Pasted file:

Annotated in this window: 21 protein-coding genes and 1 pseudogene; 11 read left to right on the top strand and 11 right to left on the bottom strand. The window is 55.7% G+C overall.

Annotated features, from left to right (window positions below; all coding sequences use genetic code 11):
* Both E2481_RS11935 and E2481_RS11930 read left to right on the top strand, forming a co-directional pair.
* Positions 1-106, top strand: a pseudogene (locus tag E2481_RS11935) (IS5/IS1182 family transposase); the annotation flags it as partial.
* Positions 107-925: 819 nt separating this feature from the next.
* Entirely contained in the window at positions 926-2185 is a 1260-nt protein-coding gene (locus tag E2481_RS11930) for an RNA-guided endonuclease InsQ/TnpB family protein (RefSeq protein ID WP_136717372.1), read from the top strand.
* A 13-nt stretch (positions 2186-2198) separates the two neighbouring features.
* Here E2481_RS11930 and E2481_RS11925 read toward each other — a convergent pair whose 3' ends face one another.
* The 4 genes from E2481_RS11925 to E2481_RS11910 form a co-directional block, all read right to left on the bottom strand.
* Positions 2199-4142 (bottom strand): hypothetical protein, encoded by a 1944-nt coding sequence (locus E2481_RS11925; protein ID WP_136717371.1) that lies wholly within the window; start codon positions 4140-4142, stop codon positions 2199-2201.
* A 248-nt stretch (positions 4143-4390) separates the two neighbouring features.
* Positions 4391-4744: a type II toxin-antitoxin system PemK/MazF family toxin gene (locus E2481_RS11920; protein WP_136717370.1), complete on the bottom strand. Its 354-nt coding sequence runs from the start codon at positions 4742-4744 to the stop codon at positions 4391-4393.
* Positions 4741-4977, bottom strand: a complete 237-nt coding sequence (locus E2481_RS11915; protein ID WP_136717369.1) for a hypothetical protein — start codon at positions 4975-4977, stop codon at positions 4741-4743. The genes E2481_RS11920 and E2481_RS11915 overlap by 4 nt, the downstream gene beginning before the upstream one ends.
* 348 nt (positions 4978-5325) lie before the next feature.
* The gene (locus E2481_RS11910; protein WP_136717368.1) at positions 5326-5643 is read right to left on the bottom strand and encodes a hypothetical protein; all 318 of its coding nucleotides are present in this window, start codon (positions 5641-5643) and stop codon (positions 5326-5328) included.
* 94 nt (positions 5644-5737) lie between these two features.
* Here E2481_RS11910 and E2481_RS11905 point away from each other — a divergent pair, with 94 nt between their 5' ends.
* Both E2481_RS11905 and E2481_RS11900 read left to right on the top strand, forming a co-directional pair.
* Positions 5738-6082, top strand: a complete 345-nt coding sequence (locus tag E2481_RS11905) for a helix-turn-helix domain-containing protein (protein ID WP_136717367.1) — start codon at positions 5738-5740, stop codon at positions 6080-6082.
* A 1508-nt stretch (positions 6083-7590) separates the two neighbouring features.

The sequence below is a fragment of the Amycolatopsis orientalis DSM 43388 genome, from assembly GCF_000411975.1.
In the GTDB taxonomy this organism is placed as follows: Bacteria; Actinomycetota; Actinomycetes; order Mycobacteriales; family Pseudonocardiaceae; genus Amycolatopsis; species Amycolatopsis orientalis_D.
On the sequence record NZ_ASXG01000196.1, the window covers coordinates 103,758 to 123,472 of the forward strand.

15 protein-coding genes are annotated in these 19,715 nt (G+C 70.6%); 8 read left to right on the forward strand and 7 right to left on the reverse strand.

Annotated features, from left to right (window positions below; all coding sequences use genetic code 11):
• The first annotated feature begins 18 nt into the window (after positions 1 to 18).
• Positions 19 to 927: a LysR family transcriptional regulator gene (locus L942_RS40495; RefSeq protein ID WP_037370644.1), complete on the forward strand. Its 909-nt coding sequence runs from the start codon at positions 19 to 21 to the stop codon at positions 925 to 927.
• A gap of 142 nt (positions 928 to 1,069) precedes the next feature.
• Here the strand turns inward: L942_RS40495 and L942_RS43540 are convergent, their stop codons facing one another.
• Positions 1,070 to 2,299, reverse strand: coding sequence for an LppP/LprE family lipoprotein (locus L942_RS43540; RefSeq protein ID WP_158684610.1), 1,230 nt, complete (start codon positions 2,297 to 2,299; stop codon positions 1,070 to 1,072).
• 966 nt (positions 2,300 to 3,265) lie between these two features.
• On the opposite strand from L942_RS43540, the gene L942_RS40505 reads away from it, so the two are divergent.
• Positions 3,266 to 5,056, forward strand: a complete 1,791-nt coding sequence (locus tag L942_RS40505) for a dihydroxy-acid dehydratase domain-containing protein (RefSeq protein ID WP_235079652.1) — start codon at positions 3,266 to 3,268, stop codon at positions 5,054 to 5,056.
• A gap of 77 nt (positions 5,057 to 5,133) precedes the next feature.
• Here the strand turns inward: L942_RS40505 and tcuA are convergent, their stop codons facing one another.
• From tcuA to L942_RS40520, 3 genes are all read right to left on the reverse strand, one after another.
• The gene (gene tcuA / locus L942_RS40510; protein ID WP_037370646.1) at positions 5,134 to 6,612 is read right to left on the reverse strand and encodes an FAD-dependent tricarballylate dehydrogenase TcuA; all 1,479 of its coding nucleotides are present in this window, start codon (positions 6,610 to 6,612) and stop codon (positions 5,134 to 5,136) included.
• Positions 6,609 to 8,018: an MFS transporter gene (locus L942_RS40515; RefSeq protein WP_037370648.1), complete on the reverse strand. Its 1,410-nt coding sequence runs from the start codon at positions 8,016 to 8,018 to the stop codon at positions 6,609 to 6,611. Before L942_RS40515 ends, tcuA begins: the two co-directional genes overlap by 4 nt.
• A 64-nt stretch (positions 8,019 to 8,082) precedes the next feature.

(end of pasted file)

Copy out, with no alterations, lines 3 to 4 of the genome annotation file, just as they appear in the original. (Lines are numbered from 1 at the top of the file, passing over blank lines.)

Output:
* Both E2481_RS11935 and E2481_RS11930 read left to right on the top strand, forming a co-directional pair.
* Positions 1-106, top strand: a pseudogene (locus tag E2481_RS11935) (IS5/IS1182 family transposase); the annotation flags it as partial.